ERIC Number: ED242461
Record Type: RIE
Publication Date: 1981
Reference Count: 0
Contributions and Shortfalls: Economic Analysis and Non-Formal Education.
Hunter, John M.
Education in general and specific educational projects fit into the construct of the allocation of investment resources that is basic to economic theory. Two techniques of computing returns to education and education projects are benefit-cost ratios and rates of return, which both rely on measuring costs and benefits. While measuring costs is relatively easy, measuring benefits is difficult because of the problems of identifying benefits and isolating benefits stemming from specific programs, trying to measure social versus private returns, the need to use experience to predict future income levels, and the marginal nature of calculations. The manpower approach is often suggested as a substitute method, but because it solves the problems of the other two techniques by ignoring them, its difference is illusory. The techniques are actually successive approaches to computing the returns to education and educational projects. The unique nature of non-formal education and the lack of clear definition of intended results cause problems in the measurement of program output. Further, the potential of economic theory with respect to non-formal education in the rural sector is discouraging because of the lack of cash wages among peasants, lack of record keeping, and difficulty of determining the effect of one new skill among many. (SB)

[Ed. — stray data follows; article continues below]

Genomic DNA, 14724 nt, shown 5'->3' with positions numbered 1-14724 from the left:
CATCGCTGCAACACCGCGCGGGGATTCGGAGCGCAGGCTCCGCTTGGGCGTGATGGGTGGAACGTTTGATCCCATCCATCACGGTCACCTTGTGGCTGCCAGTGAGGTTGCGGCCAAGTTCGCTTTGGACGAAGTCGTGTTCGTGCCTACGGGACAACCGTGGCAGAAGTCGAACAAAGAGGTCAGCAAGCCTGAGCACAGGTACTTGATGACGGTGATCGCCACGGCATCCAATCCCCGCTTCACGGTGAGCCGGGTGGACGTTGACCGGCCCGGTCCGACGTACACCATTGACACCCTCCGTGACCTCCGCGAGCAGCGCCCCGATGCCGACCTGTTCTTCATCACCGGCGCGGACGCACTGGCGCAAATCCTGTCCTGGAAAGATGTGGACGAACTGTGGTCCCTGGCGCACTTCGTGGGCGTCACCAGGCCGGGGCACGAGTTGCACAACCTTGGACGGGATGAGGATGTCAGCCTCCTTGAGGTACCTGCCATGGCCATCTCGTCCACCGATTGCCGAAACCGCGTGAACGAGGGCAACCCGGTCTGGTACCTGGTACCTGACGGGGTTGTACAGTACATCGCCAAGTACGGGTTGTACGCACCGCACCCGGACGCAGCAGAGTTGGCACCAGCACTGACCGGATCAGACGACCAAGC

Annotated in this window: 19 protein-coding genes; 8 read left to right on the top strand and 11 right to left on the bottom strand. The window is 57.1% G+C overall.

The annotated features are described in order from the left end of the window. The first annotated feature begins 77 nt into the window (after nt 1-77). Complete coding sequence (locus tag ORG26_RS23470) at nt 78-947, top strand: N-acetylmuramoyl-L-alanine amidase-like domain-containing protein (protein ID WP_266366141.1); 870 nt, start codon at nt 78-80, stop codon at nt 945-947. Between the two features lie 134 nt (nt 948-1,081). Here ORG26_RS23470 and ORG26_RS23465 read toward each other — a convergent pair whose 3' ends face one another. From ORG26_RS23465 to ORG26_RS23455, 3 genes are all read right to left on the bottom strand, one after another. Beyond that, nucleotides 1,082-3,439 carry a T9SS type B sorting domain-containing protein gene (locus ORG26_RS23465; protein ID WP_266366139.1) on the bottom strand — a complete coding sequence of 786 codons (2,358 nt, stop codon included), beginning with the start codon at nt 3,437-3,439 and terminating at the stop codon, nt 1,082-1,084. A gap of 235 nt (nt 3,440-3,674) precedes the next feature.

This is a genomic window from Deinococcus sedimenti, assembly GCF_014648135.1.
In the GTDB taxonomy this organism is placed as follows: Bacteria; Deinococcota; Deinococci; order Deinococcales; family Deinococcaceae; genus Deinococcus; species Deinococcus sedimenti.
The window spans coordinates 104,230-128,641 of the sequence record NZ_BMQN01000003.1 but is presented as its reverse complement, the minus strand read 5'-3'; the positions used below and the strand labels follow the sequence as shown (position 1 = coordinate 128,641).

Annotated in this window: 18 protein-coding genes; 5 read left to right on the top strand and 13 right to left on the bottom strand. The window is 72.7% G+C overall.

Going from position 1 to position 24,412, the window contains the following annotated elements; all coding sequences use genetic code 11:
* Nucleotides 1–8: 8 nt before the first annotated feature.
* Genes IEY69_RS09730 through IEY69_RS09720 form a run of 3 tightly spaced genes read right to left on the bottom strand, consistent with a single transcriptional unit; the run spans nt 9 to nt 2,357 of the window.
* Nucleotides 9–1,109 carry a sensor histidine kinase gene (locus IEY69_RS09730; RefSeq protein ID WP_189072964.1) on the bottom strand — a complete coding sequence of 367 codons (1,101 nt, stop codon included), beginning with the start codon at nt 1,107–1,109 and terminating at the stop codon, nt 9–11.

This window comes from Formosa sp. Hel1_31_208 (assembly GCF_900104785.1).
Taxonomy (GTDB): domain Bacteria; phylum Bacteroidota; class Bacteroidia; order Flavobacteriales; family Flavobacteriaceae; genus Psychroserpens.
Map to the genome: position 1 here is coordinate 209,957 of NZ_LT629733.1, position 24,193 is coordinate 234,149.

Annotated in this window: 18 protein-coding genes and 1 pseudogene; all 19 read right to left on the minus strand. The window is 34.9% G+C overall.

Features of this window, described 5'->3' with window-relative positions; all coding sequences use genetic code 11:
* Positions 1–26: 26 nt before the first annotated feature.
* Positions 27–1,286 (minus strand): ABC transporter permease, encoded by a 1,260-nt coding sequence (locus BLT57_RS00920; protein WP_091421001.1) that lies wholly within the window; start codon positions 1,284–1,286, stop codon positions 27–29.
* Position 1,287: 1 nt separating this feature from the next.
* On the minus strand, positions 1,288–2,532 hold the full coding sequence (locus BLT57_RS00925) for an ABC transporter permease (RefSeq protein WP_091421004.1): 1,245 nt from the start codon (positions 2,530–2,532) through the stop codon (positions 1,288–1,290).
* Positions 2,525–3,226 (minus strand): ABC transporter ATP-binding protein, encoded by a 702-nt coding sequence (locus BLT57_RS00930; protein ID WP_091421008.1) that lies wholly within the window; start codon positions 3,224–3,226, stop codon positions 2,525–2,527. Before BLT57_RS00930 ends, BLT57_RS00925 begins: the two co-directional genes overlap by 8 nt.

Descriptors: Cost Effectiveness, Costs, Developing Nations, Economic Research, Economics, Foreign Countries, Input Output Analysis, Investment, Labor Force Development, Literacy Education, Nonformal Education, Research Methodology, Research Problems, Resource Allocation, Return on Investment, Rural Education, Technical Education, Vocational Education
Publication Type: Reports - Research
Education Level: N/A
Authoring Institution: Michigan State Univ., East Lansing. Non-Formal Education Information Center.